Singapore's COVID-19 cases cross 21,000 with 768 new infections; 5 new clusters identified
SINGAPORE: Singapore reported 768 new COVID-19 cases as of noon on Friday (May 8), taking the country's total to 21,707.
Of the new cases, 750 are work permit holders residing in foreign worker dormitories, said the Ministry of Health (MOH) in its daily update.
MOH said it continues to pick up many more cases among work permit holders residing in dormitories, including in factory-converted dormitories, because of extensive testing in these premises.
Seven other cases are work permit holders residing outside dormitories. MOH said the number of such cases has decreased, from an average of 14 cases per day in the week before, to an average of 12 per day in the past week.
MOH also reported 11 cases in the community, of which nine are Singapore citizens. The remaining two cases are a permanent resident and a work pass holder.
Five of the Singapore citizen cases are contacts of previously confirmed COVID-19 patients.
One of the five unlinked cases is a 65-year-old Singaporean woman who works as a cleaner at Changi Airport.
"The number of new cases in the community has decreased, from an average of 12 cases per day in the week before, to an average of 10 per day in the past week.
"The number of unlinked cases in the community has also decreased, from an average of six cases per day in the week before, to an average of five per day in the past week," MOH said.
Of the new cases, 93 per cent are linked to known clusters while the rest are pending contact tracing, said MOH in an update on Friday evening.
Further details can be found in MOH's daily situation report.
NEW CASE FROM PUBLIC HEALTHCARE SECTOR
One of the new COVID-19 cases announced on Friday is a 35-year-old resident care associate at a nursing home operated by Ren Ci in Ang Mo Kio. The woman, known as Case 21161, is a work pass holder and has no recent travel history to affected countries or regions.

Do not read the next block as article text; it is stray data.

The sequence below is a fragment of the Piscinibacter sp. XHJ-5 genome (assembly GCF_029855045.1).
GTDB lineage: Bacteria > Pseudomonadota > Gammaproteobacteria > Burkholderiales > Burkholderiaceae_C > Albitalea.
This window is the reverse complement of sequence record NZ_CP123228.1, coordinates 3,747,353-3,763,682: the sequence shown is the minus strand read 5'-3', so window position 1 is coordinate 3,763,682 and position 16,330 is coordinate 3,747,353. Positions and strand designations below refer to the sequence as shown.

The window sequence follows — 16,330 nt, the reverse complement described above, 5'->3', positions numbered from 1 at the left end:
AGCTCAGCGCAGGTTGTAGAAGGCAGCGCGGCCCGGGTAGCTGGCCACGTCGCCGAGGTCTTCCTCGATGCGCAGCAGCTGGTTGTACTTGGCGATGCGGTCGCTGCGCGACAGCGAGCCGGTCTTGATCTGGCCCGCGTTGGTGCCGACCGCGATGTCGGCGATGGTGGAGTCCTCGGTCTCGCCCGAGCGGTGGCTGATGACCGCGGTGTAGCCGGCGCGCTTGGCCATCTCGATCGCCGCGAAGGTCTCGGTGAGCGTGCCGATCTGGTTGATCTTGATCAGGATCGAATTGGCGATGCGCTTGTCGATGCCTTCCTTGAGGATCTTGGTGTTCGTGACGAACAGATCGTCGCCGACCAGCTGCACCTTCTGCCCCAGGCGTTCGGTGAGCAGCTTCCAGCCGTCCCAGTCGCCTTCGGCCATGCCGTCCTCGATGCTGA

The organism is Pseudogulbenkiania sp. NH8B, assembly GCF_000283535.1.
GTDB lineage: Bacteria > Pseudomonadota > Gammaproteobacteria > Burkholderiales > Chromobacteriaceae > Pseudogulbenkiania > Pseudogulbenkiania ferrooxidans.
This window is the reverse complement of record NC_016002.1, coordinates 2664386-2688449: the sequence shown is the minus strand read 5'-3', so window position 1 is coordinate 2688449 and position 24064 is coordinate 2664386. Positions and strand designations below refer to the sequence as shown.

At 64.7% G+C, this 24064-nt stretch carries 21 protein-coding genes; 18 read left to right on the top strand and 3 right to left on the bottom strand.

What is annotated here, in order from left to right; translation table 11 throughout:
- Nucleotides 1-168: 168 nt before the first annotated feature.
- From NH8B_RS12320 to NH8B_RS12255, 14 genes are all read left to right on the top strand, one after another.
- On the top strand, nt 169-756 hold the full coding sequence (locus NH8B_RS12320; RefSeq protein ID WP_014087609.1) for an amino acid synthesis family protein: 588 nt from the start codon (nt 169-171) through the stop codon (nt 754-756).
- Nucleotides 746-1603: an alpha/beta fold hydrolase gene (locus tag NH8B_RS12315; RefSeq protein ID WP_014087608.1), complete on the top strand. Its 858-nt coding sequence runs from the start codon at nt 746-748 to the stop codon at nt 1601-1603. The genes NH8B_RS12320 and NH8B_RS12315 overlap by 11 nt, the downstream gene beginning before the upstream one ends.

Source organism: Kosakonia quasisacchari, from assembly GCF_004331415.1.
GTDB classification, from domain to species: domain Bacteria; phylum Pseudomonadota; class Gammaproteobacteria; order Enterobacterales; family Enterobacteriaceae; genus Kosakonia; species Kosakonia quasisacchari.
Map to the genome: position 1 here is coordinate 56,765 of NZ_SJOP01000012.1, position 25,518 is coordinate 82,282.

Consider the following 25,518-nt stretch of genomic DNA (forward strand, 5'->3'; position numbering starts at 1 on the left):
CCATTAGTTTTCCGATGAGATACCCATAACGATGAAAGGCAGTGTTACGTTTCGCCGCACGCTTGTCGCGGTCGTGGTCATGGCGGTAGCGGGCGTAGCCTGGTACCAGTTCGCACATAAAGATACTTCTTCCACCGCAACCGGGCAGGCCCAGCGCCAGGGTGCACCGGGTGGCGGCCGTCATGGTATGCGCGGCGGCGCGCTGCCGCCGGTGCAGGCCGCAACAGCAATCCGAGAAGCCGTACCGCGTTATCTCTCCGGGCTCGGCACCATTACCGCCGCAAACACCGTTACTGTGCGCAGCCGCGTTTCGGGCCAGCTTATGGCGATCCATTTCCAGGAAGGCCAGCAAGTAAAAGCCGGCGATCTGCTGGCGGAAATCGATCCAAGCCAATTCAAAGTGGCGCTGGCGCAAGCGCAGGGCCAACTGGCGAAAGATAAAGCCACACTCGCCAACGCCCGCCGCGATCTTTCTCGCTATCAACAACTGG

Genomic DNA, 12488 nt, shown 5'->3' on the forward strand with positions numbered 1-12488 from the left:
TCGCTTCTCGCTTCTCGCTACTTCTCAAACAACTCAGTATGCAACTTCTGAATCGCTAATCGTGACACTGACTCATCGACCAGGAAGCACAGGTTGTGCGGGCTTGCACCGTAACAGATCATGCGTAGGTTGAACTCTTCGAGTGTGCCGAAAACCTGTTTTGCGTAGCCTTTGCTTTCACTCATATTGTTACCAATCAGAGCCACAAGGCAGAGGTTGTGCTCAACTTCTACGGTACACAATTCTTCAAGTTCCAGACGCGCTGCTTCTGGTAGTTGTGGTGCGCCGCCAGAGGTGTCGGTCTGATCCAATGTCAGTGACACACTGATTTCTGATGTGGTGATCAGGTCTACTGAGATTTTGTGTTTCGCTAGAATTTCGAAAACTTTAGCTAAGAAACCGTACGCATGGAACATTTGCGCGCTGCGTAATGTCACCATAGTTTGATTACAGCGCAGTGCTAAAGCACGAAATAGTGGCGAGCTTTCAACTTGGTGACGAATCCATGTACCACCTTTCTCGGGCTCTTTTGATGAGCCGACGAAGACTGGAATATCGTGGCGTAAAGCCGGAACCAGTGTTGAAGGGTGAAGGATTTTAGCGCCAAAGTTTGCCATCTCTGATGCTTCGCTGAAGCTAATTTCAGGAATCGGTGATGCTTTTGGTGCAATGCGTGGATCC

The Filipino national was diagnosed with the coronavirus on Thursday after being tested as part of MOH’s ongoing surveillance tests at nursing homes, said the Agency for Integrated Care (AIC) in a press release.
She is currently warded in an isolation room at the National Centre for Infectious Diseases (NCID). Prior to hospital admission, she had gone to work.
"While at work, she had complied with enhanced precautionary measures undertaken by the nursing home, including the donning of necessary personal protective equipment when caring for residents at the home," said AIC.
More than 30 residents at Ren Ci who might have come into contact with the infected employee have been tested, and are negative for COVID-19, said Health Minister Gan Kim Yong at a COVID-19 multi-ministry task force press conference on Friday.
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MOH has completed testing 9,000 employees across 80 nursing homes, as part of efforts by the Government to keep seniors safe amid the pandemic, said Mr Gan.
Extensive testing is also under way for 16,000 nursing home residents, which the Government aims to complete over the coming weeks.
MORE THAN 2,000 FULLY RECOVERED
MOH said 328 more patients were discharged from hospitals or community isolation facilities. In all, 2,040 have fully recovered from the infection.
There are currently 1,245 confirmed cases still in hospital. Of these, most are stable or improving while 22 are in critical condition in the intensive care unit.
A total of 18,402 are isolated and cared for at community facilities. These are those who have mild symptoms, or are clinically well but still test positive for COVID-19.
As previously reported, 20 have died from complications due to COVID-19 infection.
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5 NEW CLUSTERS
Five new clusters have also been identified - 25 Kaki Bukit Industrial Terrace, 63 Senoko Drive, 53 Sungei Kadut Loop, 11 Tech Park Crescent and 57 Tuas View Walk 2.
Six more cases were also linked to Singapore's largest cluster at S11 Dormitory @ Punggol, bringing the total to 2,535 cases.
MOH said that it has been monitoring existing clusters for any further transmission.
"As there have been no more cases linked to Dover Court International School, the Immigration and Checkpoints Authority Building and Lee Ah Mooi Old Age Home for the past two incubation periods, the clusters have now been closed."
Singapore's "circuit breaker", which has seen most businesses shuttered and residents staying home except to buy groceries or exercise alone, is scheduled to end in about three weeks.
Ahead of the Jun 1 deadline, some stores have begun to reopen.
Megamall Mustafa Centre, which was a COVID-19 cluster, reopened its supermarket on Wednesday, more than a month after it was closed. All other sections of the mall, which sells a range of products from clothes to shoes and electronics, will remain shut for now.